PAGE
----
Marvel saw a slight increase in its dollar market share for July when compared to June, while DC’s jumped from 28.03 percent in June to 30.55 percent in July. IDW, the No. 5 publisher in terms of dollar share in June, moved to the No. 3 position in July. The top seven publishers were rounded out by Image, Dark Horse, Dynamite and BOOM! [ICv2]
Heidi has a nice bit of news at The Beat: Zip Comics is going to be publishing Harvey Pekar’s Cleveland, and Top Shelf will distribute it. I don’t think that first bit is exactly news, because Zip posted it on their blog when Pekar died, last July:
ZIP is proud to be publishing Harvey Pekar’s CLEVELAND which he finished writing and which is currently being illustrated by Joseph Remnant. We will keep you updated, and right now we’re looking at a summer/fall 2011 release for that.
According to the press release (quoted in full at The Beat), the book will mix Pekar’s own story with the history of Cleveland:
Harvey Pekar’s CLEVELAND covers familiar American Splendor-ous territory while weaving in chunks of Cleveland history, including the Indians winning the 1948 World Series, the notorious 1969 fire on the Cuyahoga River as well as profiles of Cleveland “characters” like Charles Ruthenberg, leader of the city’s Communist party whose ashes were buried in the Kremlin wall. And of course cameos by Pekarverse regulars like Toby the Genuine Nerd, Mr. Boats and Harvey’s wife Joyce.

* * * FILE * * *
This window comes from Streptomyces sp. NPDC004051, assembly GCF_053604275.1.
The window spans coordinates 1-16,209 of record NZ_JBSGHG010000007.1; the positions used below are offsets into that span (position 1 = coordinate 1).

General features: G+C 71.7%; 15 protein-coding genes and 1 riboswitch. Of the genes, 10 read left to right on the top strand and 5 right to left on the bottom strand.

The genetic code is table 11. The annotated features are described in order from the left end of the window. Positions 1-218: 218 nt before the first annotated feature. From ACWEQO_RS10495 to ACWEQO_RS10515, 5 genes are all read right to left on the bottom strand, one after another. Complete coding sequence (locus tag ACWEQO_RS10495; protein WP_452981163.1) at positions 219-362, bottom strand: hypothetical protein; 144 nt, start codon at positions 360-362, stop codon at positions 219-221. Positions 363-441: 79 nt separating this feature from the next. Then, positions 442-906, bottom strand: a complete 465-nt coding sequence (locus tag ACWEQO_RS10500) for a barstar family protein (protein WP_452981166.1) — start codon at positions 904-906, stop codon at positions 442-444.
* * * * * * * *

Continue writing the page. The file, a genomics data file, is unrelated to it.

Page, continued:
Sounds like my kind of book.
Over at ComicsAlliance, Laura Hudson has a real treat for those of you who like your superhero comics with an alternative twist: 50-plus pages of sketches, thumbnails, pencils, inks, color studies and more from the Strange Tales II hardcover, which debuted this week. Click on over and get a glimpse at the creative process behind contributions from Kate Beaton, Jeffrey Brown, Ivan Brunetti, Farel Dalrymple, Rafael Grampa, Dean Haspiel, Jaime Hernandez, Paul Hornschemeier, Benjamin Marra, Edu Medeiros, Harvey Pekar, Frank Santoro, and Paul Vella. That’s hella Strange!